This week you’re probably reading a lot about food, especially dishes that’ll make you feel stuffed just thinking about them. I thought I’d post about a simple dish that’s really like the Japanese version of a palate cleanser.
Ochazuke is a bowl of rice and tea, often served at the end of a meal. I didn’t really grow up with this, but I love the idea of rice and tea. I was at a food talk recently where a Japanese-American speaker talked about how his mom made a version of this using the scraps from the bottom of her rice pot, brushing some miso on the burnt rice and then serving it in a bowl of green tea. Now with the precision of rice cookers, you can’t find the burnt crispy rice from the bottom.
Another element of ochazuke is placing something pickled on top like ume, the pickled plum, because the sourness helps with digestion. All of this sounded good to me, so here’s my own version of this classic Japanese dish.
I start with making the pickled element a few nights before because I know it’ll take some time for it to pickle. I decide on cucumbers because the crunch from pickled cucumbers is one of my favorite things. I try to get some extra crispy cucumbers, like English cucumbers. In this case, I used a pound of Persian cucumbers.
To prepare them, I cut them into quarter-inch slices, and then toss them in a teaspoon of salt. I let them sit for awhile and then quickly rinse off the salt. I combine half a cup of sugar with half a cup of distilled white vinegar in a jar or (in my case) a glass container and place the cucumbers inside, making sure there’s enough liquid to cover everything. Then I place them in the refrigerator and they’re good to go in a day or so.
When I prepare rice for dinner, I reserve the bottom burnt rice for my ochazuke. I found that with my rice cooker, if I open it right after it’s done, there’s some crispy burnt rice to use. (If I let it sit, the moisture will get rid of the crispiness.) I then prepare a pot of boiling water with a tablespoon of miso paste with a pinch of bonito flakes. This is going to be like my dashi broth.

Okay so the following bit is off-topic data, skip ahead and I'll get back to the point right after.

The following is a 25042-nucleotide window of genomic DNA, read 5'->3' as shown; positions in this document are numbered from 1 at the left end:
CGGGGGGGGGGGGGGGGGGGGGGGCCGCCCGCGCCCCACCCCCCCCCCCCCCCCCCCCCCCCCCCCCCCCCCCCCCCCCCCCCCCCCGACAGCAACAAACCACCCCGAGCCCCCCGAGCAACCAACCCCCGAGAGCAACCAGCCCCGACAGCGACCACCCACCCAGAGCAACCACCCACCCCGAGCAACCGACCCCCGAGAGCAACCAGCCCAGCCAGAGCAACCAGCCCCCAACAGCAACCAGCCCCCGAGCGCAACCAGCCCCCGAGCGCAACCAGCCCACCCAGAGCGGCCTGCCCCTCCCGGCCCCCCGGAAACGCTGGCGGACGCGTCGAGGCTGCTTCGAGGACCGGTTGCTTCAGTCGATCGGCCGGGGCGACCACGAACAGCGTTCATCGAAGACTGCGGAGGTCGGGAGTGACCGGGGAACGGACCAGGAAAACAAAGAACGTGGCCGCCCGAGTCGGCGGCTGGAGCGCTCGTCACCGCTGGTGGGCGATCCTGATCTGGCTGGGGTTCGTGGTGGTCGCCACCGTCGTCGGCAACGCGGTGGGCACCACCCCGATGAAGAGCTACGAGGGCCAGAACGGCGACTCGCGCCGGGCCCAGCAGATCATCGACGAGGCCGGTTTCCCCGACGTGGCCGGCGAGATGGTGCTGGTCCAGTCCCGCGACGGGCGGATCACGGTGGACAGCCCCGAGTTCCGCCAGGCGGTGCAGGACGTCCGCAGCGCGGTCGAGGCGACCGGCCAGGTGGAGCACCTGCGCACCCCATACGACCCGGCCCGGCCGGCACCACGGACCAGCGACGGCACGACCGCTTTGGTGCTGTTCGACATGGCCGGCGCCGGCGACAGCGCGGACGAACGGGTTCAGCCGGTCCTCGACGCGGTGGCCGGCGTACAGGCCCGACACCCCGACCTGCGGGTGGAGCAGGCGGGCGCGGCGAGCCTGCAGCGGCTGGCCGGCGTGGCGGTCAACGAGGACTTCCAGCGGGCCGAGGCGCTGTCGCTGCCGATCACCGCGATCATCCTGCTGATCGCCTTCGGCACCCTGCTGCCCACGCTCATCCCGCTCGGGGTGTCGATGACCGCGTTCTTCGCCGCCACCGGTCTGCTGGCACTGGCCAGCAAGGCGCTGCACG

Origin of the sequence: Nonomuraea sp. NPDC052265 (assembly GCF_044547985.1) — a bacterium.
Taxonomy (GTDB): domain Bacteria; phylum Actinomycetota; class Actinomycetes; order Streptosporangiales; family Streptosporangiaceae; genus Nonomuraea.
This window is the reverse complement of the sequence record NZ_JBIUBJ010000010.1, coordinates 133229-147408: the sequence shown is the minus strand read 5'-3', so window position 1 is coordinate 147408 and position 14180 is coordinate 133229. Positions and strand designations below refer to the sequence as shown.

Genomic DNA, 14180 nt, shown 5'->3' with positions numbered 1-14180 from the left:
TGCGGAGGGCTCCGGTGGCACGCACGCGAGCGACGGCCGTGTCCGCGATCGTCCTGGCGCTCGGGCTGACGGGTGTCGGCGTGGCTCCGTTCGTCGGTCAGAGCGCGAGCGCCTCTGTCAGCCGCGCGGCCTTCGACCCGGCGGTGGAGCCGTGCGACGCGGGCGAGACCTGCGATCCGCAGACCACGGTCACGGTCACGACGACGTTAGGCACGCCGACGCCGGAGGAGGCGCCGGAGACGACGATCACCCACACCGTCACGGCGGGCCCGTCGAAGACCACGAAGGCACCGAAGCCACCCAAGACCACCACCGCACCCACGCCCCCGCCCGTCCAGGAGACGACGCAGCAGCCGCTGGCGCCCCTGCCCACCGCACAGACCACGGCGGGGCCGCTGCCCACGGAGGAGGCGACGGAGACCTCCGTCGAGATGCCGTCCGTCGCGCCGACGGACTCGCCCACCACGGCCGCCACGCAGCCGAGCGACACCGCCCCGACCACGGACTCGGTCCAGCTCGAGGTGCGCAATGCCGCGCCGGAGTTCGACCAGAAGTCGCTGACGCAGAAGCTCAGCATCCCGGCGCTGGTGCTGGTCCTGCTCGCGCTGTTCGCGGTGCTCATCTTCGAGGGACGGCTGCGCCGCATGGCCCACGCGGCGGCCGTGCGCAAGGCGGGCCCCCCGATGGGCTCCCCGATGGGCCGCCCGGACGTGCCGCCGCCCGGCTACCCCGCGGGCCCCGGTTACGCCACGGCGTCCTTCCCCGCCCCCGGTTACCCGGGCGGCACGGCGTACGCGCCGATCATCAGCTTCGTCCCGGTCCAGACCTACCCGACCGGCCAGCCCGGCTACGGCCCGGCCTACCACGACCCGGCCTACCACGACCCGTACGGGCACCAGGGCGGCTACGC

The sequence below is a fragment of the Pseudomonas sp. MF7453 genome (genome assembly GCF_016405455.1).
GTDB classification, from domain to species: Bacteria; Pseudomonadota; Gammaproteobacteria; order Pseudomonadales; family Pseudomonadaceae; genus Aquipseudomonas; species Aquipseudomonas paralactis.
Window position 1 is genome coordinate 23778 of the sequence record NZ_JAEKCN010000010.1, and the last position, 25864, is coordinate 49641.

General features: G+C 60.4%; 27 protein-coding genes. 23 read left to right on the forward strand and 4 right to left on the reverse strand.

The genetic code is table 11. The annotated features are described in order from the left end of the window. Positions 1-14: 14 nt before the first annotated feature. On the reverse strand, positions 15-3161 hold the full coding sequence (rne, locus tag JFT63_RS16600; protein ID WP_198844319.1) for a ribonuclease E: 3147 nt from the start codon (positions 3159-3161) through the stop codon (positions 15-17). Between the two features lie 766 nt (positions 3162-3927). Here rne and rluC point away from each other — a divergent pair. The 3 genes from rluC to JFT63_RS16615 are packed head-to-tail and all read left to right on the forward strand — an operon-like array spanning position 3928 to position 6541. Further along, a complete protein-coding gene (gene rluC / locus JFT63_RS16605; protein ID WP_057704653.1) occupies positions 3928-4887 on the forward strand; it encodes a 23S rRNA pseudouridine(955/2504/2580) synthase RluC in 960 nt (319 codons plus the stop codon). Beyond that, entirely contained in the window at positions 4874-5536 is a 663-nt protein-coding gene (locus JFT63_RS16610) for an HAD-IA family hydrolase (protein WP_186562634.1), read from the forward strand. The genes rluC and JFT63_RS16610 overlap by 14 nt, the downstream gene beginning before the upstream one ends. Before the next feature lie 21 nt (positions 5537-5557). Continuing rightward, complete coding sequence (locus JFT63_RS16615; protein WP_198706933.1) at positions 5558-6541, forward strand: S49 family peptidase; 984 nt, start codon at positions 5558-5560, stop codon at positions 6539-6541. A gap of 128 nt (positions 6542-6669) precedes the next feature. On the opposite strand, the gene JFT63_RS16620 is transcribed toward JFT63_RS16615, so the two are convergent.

Then I use the broth to prepare my tea. Instead of just brewing my green tea with boiling water, I use the boiling miso broth I created. For the green tea, you can use traditional green tea matcha powder, or you can use a green tea like genmaicha (green tea with toasted rice), which is what I used.
I prepare my bowl of ochazuke, assembling the bit of burnt rice (I eat brown rice, which is why it looks especially burnt), with my pickled cucumber on top, along with some shredded nori (seaweed). Then I finish everything off with my green tea-miso broth.
Again, because I’m not Japanese this is probably not very authentic. But I think the idea of ochazuke is that you use what’s around the kitchen after you’re done making dinner, and it’s something simple to make while being simply satisfying.
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